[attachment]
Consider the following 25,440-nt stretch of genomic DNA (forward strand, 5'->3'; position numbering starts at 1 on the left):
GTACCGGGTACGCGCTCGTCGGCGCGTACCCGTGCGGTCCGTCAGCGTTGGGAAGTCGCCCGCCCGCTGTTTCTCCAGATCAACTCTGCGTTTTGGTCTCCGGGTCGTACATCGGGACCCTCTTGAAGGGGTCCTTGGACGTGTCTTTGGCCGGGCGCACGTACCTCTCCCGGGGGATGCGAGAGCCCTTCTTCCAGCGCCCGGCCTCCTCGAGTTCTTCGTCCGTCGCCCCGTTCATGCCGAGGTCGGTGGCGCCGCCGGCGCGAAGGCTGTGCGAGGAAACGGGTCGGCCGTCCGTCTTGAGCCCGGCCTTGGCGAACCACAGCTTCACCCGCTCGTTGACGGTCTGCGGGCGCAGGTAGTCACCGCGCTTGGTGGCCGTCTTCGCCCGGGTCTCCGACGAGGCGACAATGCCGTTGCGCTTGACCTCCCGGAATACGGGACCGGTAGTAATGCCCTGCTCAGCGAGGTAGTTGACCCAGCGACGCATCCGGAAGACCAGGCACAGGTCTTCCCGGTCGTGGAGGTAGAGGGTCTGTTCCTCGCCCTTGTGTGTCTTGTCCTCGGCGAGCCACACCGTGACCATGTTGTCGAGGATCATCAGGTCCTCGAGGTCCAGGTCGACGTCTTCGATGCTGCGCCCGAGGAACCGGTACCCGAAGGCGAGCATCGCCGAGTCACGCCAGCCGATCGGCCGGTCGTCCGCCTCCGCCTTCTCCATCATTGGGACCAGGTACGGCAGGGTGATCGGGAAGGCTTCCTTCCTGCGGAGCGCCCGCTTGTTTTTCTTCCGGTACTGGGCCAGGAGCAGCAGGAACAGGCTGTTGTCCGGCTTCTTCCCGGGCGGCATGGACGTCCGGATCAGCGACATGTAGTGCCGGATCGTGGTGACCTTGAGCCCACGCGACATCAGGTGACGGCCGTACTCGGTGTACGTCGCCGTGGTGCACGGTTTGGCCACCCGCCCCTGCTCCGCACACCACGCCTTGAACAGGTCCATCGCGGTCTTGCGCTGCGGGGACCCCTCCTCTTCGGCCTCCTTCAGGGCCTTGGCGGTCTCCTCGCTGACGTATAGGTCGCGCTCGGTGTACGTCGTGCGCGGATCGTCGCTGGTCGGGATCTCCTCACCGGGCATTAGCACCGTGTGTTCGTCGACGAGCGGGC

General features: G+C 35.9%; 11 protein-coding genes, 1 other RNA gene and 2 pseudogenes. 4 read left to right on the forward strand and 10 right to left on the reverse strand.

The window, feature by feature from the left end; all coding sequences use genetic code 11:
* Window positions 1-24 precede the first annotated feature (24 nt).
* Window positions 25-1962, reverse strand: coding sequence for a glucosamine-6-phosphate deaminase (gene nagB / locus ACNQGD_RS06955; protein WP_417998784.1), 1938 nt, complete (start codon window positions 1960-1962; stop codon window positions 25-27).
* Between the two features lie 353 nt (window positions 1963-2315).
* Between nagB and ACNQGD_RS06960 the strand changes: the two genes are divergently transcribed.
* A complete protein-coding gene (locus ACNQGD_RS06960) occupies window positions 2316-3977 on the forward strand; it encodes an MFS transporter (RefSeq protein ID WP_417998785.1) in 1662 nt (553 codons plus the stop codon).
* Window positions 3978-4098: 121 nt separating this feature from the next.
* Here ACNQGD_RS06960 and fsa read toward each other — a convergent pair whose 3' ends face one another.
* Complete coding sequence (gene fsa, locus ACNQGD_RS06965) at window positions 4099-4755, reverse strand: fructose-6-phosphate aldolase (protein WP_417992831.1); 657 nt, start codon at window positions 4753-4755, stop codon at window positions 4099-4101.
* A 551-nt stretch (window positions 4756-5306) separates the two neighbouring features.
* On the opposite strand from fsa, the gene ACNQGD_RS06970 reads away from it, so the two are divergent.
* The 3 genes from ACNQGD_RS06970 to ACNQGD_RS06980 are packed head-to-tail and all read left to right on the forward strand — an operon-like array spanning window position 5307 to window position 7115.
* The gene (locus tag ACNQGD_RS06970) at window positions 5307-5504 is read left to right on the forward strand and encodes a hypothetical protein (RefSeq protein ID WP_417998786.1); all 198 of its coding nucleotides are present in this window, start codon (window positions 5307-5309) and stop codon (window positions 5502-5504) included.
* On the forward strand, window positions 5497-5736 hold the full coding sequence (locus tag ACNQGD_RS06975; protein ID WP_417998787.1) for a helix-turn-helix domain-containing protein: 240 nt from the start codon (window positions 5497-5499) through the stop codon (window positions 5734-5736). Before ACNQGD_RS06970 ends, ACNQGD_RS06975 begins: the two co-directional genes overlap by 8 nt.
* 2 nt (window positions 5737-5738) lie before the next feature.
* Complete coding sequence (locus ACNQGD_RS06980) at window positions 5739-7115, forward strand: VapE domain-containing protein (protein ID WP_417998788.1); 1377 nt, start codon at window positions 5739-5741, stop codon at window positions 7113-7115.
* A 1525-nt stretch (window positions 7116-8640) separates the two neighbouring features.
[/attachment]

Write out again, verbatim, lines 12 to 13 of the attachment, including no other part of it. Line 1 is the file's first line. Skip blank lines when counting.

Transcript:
* Complete coding sequence (gene fsa, locus ACNQGD_RS06965) at window positions 4099-4755, reverse strand: fructose-6-phosphate aldolase (protein WP_417992831.1); 657 nt, start codon at window positions 4753-4755, stop codon at window positions 4099-4101.
* A 551-nt stretch (window positions 4756-5306) separates the two neighbouring features.